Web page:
When I meet your eyes
And I’m diving
Like a cloud
Darling, Is this love?
This lyric from the opening track, Starlings, of the Mercury prize winning Elbow album, The Seldom Seen Kid, is the perfect description of romantic love for me. Lyrics have always been the stand-out part of a song for me, perhaps because I am a writer. My musician partner hears the guitars before the lyrics.
Writing about relationships invariably means writing about things going astoundingly well, like in the Elbow lyrics, or love gone wrong. I don’t think there’s much of a market for stories where nothing happens! Stories have a beginning, a middle and an end and some conflict happens and is sometimes resolved by the end, sometimes not. The history of storytelling is ancient and a well trodden path in academia, from Greek legends to fairy stories, and much has been written about these enduring stories being a kind of moral backbone and a metaphorical blueprint for behaviour.
As a writer and psychologist, I have an insight into what brings conflict into people’s lives. My rationale for writing my series of novels was to situate the knowledge I had attained from a study I conducted into women’s life narratives into stories about lives. Each of my novels is based on a dialectical finding from the study.
Dirty Sparkle examines the love/sex dialectic. Finding Isaac explores the age/fertility dialectic and Life: Immaterial is about the reality/expectation dialectic around family roles.
In the study I found that most of the people I interviewed had a set expectation about love. You date – fall in love – get engaged – get married – have children – children grow – children leave home – grow old together. I also found that for most of the people I interviewed, these expectations had been shattered. One women told me “When I realised I was gay I sat in shock. I was ecstatic that I felt free, but sad that I would never get engaged, get married and walk my child in a park in a pushchair.” Another woman told me, “My mother drummed into my the order in which I should do things. She worked so hard at it that I made and still make, at the age of thirty six, a conscious effort to go against her ‘shoulds’. In some ways she has won, because this has still ruined my life. I will never marry because of her.” The expectation endured, and the conflict and indeed suffering was caused by a perceived deviation from what they thought they should be doing.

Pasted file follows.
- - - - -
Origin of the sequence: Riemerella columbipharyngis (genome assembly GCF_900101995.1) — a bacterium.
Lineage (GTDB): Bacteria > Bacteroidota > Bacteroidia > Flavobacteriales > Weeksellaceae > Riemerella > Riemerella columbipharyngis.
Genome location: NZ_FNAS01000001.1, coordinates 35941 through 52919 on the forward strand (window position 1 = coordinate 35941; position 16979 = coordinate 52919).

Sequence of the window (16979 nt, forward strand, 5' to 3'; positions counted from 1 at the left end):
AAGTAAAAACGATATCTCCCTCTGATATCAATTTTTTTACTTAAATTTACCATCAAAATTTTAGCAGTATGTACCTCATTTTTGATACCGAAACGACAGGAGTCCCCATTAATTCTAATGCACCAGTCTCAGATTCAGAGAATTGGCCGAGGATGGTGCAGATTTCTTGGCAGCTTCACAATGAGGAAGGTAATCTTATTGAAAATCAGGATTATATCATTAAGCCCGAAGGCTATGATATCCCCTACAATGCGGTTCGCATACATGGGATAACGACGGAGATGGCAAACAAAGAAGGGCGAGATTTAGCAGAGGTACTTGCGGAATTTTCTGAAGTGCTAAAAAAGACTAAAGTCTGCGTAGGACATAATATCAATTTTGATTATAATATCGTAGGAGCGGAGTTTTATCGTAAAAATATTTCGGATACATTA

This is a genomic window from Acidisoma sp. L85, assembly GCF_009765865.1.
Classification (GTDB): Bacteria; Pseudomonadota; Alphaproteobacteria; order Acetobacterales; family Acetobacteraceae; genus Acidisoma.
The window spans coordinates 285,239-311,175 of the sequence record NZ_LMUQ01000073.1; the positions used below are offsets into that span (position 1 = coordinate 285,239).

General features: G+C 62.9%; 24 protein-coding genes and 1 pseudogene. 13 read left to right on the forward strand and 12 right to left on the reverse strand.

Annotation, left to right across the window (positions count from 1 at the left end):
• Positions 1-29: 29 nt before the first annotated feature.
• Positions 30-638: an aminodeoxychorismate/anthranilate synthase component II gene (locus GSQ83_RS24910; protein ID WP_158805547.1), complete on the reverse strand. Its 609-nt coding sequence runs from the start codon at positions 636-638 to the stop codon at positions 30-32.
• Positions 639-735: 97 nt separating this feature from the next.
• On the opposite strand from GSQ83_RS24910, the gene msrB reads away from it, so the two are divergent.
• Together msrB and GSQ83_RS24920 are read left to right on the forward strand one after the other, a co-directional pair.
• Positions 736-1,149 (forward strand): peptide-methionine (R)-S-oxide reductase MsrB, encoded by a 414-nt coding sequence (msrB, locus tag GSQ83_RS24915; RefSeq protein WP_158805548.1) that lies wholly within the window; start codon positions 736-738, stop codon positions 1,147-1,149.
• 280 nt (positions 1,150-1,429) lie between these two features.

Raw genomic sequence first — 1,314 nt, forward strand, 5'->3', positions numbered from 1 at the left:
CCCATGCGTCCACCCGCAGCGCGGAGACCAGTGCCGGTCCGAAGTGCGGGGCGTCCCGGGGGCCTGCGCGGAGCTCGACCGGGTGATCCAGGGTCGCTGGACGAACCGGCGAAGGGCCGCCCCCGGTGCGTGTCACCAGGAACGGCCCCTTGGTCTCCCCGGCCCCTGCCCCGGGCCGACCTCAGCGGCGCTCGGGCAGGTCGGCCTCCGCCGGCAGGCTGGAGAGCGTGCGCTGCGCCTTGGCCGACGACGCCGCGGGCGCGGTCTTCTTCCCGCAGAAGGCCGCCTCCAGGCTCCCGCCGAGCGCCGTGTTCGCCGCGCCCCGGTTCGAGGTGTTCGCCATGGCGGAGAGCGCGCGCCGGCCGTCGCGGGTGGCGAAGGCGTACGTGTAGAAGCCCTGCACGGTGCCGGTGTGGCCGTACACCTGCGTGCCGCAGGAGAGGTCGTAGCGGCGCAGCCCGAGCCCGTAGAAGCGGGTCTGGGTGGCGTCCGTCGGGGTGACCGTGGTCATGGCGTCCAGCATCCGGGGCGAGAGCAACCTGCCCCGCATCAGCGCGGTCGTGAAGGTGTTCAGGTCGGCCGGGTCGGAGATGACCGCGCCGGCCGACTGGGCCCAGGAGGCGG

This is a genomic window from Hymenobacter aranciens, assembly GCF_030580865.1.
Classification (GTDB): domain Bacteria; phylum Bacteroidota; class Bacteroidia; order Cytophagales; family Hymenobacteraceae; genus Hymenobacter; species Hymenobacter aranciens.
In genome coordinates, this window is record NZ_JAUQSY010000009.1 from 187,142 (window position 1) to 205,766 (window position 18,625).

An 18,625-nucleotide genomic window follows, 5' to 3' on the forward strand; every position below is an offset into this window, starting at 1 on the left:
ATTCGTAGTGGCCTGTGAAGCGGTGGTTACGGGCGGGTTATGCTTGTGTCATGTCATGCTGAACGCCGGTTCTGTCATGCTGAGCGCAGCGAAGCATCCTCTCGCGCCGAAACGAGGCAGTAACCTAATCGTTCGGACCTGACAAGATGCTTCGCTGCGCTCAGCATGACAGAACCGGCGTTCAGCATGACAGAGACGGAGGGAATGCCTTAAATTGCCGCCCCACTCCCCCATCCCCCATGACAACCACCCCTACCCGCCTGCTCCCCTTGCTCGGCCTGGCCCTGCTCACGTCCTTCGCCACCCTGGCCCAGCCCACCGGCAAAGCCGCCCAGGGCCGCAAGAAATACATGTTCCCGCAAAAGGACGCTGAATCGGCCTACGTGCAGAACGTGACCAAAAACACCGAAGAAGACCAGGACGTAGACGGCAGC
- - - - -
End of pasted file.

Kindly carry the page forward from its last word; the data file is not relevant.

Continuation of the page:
The steady path of expectation from one generation to another in generally focused on the love relationship and often causes conflict when expectations go unfulfilled. The narrow stereotypical expectations dictated by various institutions are even more restrictive. A strong theme that emerged from my study was that people felt that they were not allowed to be who they actually were for fear of breaking societal taboos. Going back to the Elbow lyrics, this description of romantic love was similar to that explained by the interviewees for the first six months of a relationship. Most of the people I interviewed felt a pressure to keep this ‘spark’ in their relationship even though they felt it had moved on to more of a settled stage. This pressure was more for outer appearance to others, rather than an inner deception. The fear and conflict was that if the relationship did not align with the ‘rules’ then it was seen to be failing. The non- appearance of social signposts such as engagement, marriage and children was still perceived as failures rather than valid life choices due to generational expectations.
So how does this relate to writing? The conflict in stories are quite often around a love or relationship interest. The expectations of the main character are laid out and then the protagonist places a barrier to these expectations. The resolution or transformation is usually in the form of the main character being steered back to the expectations. This traditional formula reinforces the social signposts which raise expectations.
I tried something different. I took the dialectics from my study and overlaid them onto characters who were already in conflict. Jinny, Rita and Juliet all have well-developed aversions to the rules for very different reasons. Instead of steering my main character back onto the path, the stories highlight their exploration of difference. The final transformation is not a happy ending, but an ending grounded in the realisation of alternative futures with touchstones of happiness that negated the traditional social signposts, very much in line with the finding s of my study based on the lives of real people.
The link between psychology and writing raises the question of how implicitly reflexive fiction is, but that’s another blog for another day!